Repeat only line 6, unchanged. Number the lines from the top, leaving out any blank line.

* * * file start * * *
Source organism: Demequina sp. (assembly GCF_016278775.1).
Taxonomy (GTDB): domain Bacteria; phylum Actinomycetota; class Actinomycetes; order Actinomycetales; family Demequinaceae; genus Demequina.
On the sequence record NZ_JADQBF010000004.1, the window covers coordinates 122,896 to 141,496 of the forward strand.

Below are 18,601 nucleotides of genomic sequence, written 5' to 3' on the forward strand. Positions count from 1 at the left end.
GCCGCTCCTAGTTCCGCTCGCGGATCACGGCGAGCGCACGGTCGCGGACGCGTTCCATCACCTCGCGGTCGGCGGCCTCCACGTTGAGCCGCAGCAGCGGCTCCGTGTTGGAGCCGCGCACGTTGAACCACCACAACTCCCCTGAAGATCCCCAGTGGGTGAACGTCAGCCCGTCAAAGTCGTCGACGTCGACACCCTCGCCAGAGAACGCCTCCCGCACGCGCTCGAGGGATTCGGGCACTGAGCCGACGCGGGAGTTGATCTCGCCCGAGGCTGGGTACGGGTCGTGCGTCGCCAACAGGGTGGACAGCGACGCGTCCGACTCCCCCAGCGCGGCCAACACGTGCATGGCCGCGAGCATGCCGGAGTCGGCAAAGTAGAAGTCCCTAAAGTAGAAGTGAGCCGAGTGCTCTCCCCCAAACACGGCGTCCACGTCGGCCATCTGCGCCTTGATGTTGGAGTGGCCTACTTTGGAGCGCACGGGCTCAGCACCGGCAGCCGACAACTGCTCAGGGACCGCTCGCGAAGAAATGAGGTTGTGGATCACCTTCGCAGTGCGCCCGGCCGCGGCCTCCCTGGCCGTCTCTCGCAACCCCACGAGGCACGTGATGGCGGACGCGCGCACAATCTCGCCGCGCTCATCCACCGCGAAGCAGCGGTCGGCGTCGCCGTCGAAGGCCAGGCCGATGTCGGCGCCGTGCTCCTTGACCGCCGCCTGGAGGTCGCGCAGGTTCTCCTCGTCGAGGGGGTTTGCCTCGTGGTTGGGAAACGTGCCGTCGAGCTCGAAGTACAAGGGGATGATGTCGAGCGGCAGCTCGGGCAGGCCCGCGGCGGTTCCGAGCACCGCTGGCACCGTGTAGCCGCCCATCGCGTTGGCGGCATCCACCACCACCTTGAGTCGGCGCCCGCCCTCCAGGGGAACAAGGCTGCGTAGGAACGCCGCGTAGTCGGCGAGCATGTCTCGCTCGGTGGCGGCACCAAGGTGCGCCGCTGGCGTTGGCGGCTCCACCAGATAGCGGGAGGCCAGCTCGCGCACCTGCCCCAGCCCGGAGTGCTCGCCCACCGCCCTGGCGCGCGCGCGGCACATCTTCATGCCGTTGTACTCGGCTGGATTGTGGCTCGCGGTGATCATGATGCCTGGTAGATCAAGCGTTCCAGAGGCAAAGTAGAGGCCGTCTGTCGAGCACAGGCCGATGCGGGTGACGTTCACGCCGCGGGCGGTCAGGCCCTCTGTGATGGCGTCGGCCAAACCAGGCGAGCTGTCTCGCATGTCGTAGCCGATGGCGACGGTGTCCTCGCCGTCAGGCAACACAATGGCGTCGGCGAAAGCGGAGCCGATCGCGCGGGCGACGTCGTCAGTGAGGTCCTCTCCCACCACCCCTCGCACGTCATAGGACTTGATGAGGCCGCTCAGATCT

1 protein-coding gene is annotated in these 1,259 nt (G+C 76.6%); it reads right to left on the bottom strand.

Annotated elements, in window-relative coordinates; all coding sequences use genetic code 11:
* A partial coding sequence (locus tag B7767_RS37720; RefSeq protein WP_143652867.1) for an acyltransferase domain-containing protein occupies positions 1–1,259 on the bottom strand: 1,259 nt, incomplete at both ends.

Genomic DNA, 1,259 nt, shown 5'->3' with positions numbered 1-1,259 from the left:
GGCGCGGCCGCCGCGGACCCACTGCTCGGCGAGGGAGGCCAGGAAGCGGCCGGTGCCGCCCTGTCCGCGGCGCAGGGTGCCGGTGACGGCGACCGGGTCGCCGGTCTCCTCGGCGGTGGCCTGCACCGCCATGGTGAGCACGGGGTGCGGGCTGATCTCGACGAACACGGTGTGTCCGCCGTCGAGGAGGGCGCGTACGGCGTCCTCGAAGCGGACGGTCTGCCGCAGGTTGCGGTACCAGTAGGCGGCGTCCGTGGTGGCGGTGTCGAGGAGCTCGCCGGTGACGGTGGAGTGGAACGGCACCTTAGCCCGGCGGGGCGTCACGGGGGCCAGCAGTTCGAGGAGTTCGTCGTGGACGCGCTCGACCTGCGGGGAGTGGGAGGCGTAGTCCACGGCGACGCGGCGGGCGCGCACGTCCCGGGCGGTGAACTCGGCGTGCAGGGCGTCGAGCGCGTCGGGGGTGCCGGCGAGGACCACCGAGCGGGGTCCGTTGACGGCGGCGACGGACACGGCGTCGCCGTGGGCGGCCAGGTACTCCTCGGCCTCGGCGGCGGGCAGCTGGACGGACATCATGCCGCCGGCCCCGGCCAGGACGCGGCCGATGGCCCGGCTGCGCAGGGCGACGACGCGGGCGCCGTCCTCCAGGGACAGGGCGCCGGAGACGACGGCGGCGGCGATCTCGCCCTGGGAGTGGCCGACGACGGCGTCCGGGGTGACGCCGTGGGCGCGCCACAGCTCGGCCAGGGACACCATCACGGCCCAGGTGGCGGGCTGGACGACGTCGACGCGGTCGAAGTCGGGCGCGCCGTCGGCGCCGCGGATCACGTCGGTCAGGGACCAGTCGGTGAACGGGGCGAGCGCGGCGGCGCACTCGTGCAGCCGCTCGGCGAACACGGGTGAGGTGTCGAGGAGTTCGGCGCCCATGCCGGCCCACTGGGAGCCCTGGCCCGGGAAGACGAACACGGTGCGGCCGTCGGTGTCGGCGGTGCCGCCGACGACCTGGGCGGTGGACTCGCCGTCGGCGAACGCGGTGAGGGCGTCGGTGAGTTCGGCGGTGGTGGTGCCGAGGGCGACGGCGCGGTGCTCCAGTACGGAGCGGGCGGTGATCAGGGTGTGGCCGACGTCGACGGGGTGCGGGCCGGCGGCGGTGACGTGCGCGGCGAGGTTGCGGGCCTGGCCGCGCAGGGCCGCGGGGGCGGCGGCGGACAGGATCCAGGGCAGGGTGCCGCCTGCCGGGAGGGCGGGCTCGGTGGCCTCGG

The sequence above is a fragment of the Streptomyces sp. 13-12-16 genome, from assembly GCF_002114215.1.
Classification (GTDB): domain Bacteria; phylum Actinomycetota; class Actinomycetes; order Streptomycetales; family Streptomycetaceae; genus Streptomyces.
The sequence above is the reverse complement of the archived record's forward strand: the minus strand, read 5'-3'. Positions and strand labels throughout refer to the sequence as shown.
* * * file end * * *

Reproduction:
1 protein-coding gene is annotated in these 1,259 nt (G+C 76.6%); it reads right to left on the bottom strand.